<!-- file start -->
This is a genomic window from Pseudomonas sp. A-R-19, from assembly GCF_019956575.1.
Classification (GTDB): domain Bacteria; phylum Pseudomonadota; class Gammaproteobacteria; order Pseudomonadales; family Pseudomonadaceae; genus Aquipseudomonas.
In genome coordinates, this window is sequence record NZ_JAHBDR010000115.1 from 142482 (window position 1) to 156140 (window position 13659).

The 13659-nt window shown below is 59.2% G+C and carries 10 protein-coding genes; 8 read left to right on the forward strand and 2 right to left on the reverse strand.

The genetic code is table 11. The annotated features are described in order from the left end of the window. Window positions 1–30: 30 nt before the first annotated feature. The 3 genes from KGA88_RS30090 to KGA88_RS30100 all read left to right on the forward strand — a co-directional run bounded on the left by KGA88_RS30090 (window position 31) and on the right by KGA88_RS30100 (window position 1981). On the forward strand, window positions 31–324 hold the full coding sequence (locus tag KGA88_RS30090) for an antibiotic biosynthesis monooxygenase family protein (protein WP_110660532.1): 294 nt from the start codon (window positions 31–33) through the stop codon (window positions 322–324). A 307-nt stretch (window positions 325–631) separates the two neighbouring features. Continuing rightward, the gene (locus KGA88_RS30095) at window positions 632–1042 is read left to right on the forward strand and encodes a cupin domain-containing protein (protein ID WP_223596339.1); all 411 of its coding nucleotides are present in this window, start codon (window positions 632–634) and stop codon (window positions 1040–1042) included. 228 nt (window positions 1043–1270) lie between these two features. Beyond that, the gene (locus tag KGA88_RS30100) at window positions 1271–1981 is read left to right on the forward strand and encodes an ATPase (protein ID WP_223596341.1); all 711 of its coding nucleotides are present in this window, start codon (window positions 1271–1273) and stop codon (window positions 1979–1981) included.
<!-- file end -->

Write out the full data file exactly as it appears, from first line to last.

This is a genomic window from Pseudomonas sp. A-R-19, from assembly GCF_019956575.1.
Classification (GTDB): domain Bacteria; phylum Pseudomonadota; class Gammaproteobacteria; order Pseudomonadales; family Pseudomonadaceae; genus Aquipseudomonas.
In genome coordinates, this window is sequence record NZ_JAHBDR010000115.1 from 142482 (window position 1) to 156140 (window position 13659).

The 13659-nt window shown below is 59.2% G+C and carries 10 protein-coding genes; 8 read left to right on the forward strand and 2 right to left on the reverse strand.

The genetic code is table 11. The annotated features are described in order from the left end of the window. Window positions 1–30: 30 nt before the first annotated feature. The 3 genes from KGA88_RS30090 to KGA88_RS30100 all read left to right on the forward strand — a co-directional run bounded on the left by KGA88_RS30090 (window position 31) and on the right by KGA88_RS30100 (window position 1981). On the forward strand, window positions 31–324 hold the full coding sequence (locus tag KGA88_RS30090) for an antibiotic biosynthesis monooxygenase family protein (protein WP_110660532.1): 294 nt from the start codon (window positions 31–33) through the stop codon (window positions 322–324). A 307-nt stretch (window positions 325–631) separates the two neighbouring features. Continuing rightward, the gene (locus KGA88_RS30095) at window positions 632–1042 is read left to right on the forward strand and encodes a cupin domain-containing protein (protein ID WP_223596339.1); all 411 of its coding nucleotides are present in this window, start codon (window positions 632–634) and stop codon (window positions 1040–1042) included. 228 nt (window positions 1043–1270) lie between these two features. Beyond that, the gene (locus tag KGA88_RS30100) at window positions 1271–1981 is read left to right on the forward strand and encodes an ATPase (protein ID WP_223596341.1); all 711 of its coding nucleotides are present in this window, start codon (window positions 1271–1273) and stop codon (window positions 1979–1981) included.